thekingster Rookie

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    Aug 25, 2006

    Synapse,
    You know I never thought about it that way...

    But - I do remember how effective it was (for me) when I had to write 500 sentences saying I wouldn't throw paper in class. Maybe we should bring something like that back?

    Just thinking virtually,
    Steven King
    aka The Kingster
     
  24. synapse

    synapse Comrade

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    I would absolutely disagree with that practice. For the problem you mentioned I would employ a "logical" consequence. So, for the student who persistently throws paper in class

    1st time...pick up the paper
    2nd time...clean up the room
    3rd time...meet my friend Bill the custodian, you and he are going to clean all the classrooms on the hall this afternoon
     
  25. TexasAggie2323

    TexasAggie2323 Comrade

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    Aug 25, 2006

    1: Warning (Everyone makes mistakes)
    2: Phone call to parents (If student won't stop the parent will make them)
    3: 3 Hour D:Hall (Parent didn't work time for action)
    4 Principals Office. (Have a real problem let's let the Principal give it a try)

    I have never sent a student to the principals office...of course I have only been a real teacher for 2 weeks and my student teaching experience was only 3 months.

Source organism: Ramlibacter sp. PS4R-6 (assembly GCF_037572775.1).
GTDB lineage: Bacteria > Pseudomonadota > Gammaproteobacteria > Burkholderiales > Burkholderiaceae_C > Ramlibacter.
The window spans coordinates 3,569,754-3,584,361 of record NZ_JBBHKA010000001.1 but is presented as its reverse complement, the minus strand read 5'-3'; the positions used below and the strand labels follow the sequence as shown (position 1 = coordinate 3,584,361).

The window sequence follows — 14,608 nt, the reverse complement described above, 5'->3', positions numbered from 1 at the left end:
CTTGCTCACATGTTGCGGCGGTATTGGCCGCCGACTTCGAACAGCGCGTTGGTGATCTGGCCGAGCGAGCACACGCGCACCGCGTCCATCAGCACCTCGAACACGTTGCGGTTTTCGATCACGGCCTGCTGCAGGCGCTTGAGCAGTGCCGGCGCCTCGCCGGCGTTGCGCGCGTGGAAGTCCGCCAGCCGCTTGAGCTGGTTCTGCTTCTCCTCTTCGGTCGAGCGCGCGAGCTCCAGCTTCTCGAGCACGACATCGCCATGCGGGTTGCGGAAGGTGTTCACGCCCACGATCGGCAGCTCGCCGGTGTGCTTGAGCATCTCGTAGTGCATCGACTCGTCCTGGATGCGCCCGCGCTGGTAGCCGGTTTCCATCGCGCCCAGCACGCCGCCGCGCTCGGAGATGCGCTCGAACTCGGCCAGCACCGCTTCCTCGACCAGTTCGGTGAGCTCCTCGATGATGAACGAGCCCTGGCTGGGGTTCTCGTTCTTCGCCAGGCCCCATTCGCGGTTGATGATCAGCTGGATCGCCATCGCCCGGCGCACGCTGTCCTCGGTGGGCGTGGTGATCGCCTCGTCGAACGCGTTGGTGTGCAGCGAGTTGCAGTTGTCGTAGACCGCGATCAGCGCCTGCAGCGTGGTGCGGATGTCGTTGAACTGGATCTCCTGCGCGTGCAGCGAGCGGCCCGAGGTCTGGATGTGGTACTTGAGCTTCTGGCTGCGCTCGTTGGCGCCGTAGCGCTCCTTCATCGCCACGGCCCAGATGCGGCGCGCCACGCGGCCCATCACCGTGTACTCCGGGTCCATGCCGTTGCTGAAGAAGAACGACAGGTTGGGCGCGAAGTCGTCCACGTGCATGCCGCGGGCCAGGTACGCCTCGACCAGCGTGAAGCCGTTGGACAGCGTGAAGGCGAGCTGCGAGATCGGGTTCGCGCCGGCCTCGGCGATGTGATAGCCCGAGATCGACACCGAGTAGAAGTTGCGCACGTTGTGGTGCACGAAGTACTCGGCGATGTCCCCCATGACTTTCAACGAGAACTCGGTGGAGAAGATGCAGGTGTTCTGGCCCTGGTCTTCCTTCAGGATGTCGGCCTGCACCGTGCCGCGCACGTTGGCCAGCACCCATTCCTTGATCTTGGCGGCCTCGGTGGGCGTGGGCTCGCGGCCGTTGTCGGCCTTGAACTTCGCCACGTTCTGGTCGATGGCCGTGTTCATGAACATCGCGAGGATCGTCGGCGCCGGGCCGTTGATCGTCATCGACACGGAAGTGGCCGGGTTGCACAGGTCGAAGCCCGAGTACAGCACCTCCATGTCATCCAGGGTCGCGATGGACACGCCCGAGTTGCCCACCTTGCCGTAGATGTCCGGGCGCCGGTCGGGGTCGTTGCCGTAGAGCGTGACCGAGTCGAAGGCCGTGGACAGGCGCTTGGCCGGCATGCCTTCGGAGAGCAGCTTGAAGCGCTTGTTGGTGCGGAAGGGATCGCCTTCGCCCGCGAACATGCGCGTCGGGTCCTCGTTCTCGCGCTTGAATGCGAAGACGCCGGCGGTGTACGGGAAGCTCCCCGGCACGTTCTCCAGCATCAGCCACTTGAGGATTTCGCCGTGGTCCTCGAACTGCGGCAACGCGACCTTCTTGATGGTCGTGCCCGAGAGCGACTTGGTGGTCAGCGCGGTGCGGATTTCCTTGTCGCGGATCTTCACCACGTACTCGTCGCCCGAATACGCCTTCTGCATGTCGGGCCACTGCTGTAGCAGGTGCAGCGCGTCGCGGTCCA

26. LeoChick

    LeoChick Rookie

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    Aug 26, 2006


    for MY CLASSS it's not academic work...what i used is something entitled "the motivator"...it's basically a paper about how students are expected to behave and what they are responsible for in my class...it also tells how their behavior is affecting other students and the learning environment...depending on the "offense" i have the student copy it a certain number of times and they have to bring it back signed by a parent...there's also a check off list on the back that describes each violation...most of the teachers in my school use it and it's really effective...all the kids know what "the motivator" is...lol

    i DO however disagree w/ a paper or academic work as a use of punishment...
     
  27. Ann2006

    Ann2006 Cohort

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    I plan to use something similar to The Motivator this year with my middle schoolers. I even have a discipline essay for them to expand on the behavior journal entry they do in class when misbehaving. I am avoiding sending them to the AP unless they break the district's discipline code..which are pretty serious offenses.